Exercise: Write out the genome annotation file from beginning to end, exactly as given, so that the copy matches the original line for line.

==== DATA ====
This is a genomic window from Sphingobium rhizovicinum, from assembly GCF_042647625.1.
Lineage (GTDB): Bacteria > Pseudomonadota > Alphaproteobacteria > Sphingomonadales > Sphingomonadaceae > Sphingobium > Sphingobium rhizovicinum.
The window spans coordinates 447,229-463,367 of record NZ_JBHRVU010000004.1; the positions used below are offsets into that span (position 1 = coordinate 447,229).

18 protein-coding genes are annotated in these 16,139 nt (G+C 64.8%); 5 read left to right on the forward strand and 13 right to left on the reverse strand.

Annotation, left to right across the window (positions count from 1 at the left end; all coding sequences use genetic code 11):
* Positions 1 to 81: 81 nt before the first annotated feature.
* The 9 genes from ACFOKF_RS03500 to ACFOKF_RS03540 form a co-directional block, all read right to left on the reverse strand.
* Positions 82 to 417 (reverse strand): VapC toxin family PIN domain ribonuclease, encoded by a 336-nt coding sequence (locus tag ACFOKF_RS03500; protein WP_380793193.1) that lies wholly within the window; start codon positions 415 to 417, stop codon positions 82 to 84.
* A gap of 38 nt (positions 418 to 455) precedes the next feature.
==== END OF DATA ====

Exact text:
This is a genomic window from Sphingobium rhizovicinum, from assembly GCF_042647625.1.
Lineage (GTDB): Bacteria > Pseudomonadota > Alphaproteobacteria > Sphingomonadales > Sphingomonadaceae > Sphingobium > Sphingobium rhizovicinum.
The window spans coordinates 447,229-463,367 of record NZ_JBHRVU010000004.1; the positions used below are offsets into that span (position 1 = coordinate 447,229).

18 protein-coding genes are annotated in these 16,139 nt (G+C 64.8%); 5 read left to right on the forward strand and 13 right to left on the reverse strand.

Annotation, left to right across the window (positions count from 1 at the left end; all coding sequences use genetic code 11):
* Positions 1 to 81: 81 nt before the first annotated feature.
* The 9 genes from ACFOKF_RS03500 to ACFOKF_RS03540 form a co-directional block, all read right to left on the reverse strand.
* Positions 82 to 417 (reverse strand): VapC toxin family PIN domain ribonuclease, encoded by a 336-nt coding sequence (locus tag ACFOKF_RS03500; protein WP_380793193.1) that lies wholly within the window; start codon positions 415 to 417, stop codon positions 82 to 84.
* A gap of 38 nt (positions 418 to 455) precedes the next feature.